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My books can be purchased as e-books for only $1.99. If interested, just click here: Books.
Match Play is a golf/suspense novel. Dust of Autumn is a bloody one set in upstate New York. Prairie View is set in South Dakota, with a final scene atop Rattlesnake Butte. Life in the Arbor is a children's book about Rollie Rabbit and his friends (on about a fourth grade level). The Black Widow involves an elaborate extortion scheme. Doggy-Dog World is my memoir. And ES3 is a description of my method for examining English sentence structure.
In case anyone is interested in any of my past posts, an archive list can be found at the bottom of this page.
My newest novel, Happy Valley, can be found here.

Monday, October 5

Mortality

I keep thinking about my remaining days and how precious each one is becoming, you know, September Song thoughts. I find them going too fast, and I hate it when I feel like I’ve spent one unproductively. Scares me to think that I have only a few years left. Maybe more, but not necessarily. And even if more, would they be good years? As long as I can keep reasonable physical and mental health, I can always be happy. But if unreasonable, then I’d rather be dead. I really must look into a cyanide capsule I can get fitted into a back tooth, for that time when I want to go and about all I can do is bite down hard. But knowing my propensity for error, before it was time, I’d probably be sitting in a darkened theater, eating my popcorn, and bite down on what I thought was an old maid, and that would be all she wrote.

About a decade ago every now and then I’d get this wave of depression at the thought of my own mortality. It was never an intellectual thing, something to ponder. One moment I’d be thinking about what I was doing that day and then suddenly thoughts of my demise would overwhelm me and I’d feel this rush of emotion about what it actually will mean when I die. This long (all too short) practical joke will be over and what will my existence have meant? Then the feeling would go away for several months only to pop up again when I wasn’t paying attention.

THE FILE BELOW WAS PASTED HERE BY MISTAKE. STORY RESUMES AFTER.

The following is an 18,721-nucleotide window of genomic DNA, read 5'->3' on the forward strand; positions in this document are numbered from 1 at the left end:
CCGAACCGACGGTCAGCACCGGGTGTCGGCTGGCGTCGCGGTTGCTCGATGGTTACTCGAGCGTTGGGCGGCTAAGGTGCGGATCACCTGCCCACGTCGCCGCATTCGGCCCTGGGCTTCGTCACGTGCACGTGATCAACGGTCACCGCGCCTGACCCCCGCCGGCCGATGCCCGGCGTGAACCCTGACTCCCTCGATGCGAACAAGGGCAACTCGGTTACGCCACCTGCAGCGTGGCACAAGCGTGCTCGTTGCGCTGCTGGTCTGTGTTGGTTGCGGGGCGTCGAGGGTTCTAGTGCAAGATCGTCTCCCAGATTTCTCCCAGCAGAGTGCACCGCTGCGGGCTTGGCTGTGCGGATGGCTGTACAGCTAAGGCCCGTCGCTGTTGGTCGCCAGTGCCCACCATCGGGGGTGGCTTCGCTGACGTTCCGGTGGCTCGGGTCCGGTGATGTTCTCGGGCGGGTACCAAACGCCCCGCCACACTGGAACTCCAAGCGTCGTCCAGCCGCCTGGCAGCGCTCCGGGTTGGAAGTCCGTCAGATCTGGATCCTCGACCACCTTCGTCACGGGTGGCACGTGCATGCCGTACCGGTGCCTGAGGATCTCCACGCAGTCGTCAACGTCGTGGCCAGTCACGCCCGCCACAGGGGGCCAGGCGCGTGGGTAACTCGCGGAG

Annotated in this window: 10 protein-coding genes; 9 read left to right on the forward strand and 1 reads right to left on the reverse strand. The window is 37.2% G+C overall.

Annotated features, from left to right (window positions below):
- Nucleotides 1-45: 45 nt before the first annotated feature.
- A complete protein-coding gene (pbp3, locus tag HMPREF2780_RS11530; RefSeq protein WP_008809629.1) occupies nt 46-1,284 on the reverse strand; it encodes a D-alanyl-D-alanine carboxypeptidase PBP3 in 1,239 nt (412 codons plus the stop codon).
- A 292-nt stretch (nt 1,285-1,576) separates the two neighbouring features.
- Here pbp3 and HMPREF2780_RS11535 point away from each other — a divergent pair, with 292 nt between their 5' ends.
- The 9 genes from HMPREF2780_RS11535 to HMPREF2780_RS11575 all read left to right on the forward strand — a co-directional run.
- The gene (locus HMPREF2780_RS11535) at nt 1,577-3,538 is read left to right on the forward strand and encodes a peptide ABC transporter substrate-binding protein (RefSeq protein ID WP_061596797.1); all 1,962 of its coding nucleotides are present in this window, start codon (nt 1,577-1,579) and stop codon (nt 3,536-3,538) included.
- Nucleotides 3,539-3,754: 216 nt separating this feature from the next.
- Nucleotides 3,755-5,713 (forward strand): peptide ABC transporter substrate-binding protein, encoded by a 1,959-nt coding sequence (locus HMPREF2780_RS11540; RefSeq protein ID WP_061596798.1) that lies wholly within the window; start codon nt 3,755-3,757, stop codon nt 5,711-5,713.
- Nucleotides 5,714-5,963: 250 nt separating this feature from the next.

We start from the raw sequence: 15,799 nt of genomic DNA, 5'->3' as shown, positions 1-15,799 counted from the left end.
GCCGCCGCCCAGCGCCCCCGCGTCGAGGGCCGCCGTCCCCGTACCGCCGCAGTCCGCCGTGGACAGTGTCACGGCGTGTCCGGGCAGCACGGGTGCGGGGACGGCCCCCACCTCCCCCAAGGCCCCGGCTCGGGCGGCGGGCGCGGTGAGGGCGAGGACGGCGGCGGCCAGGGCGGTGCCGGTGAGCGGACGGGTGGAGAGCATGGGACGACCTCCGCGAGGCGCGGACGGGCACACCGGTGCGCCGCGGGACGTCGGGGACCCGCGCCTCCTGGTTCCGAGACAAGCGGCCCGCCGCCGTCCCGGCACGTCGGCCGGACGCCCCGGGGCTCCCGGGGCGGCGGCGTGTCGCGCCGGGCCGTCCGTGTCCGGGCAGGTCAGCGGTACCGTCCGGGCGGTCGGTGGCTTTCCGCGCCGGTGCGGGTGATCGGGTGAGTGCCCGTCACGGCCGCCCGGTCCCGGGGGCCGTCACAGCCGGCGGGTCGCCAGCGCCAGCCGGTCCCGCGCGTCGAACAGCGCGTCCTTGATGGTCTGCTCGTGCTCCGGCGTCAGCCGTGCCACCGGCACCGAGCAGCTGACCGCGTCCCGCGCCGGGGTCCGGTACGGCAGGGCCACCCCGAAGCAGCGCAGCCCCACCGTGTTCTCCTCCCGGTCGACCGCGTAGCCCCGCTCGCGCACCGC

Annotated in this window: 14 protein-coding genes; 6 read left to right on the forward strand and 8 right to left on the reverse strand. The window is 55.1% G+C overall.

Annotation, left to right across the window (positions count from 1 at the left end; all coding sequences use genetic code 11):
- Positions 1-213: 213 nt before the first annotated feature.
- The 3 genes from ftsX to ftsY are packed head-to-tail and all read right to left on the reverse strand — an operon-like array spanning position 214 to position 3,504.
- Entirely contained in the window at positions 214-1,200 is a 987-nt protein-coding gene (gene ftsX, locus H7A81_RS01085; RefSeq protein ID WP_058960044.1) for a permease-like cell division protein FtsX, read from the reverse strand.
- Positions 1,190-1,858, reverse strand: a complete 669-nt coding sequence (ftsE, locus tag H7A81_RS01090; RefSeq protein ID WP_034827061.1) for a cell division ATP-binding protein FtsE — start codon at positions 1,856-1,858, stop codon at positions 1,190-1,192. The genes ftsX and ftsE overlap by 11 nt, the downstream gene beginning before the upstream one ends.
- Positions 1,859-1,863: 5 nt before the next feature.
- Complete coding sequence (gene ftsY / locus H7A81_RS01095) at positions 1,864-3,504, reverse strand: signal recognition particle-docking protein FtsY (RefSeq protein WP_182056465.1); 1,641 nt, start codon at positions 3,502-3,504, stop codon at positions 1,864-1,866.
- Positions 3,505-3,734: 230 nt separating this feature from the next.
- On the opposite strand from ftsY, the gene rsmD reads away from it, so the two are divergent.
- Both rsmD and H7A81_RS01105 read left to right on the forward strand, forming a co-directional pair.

I’m still a non-churchgoer and have been for most of my life, so church faith doesn’t help me in my bouts of depression. I’m too much an outsider and disbeliever to feel comfortable in churches of any order. I envision Christ on the cross and Eve offering Adam that expensive apple. I find both to be powerful images, but I don’t find much about either that I believe. I guess my skepticism must be traced back to my mother’s half-hearted Episcopalianism and my own questioning of formal Christian religious beliefs. I can relate to Adam’s preference for reading, but I can also understand why he finally put down his book and took that fateful bite.

Figuring I have five years left, that leaves me slightly more than 1800 days. Not that I plan on dying at eighty-seven, but the quality of life may not be too high beyond that time. So 1800 days may sound like a lot right now, but I know how fast they can be spent, like gold coins in profligate hands.

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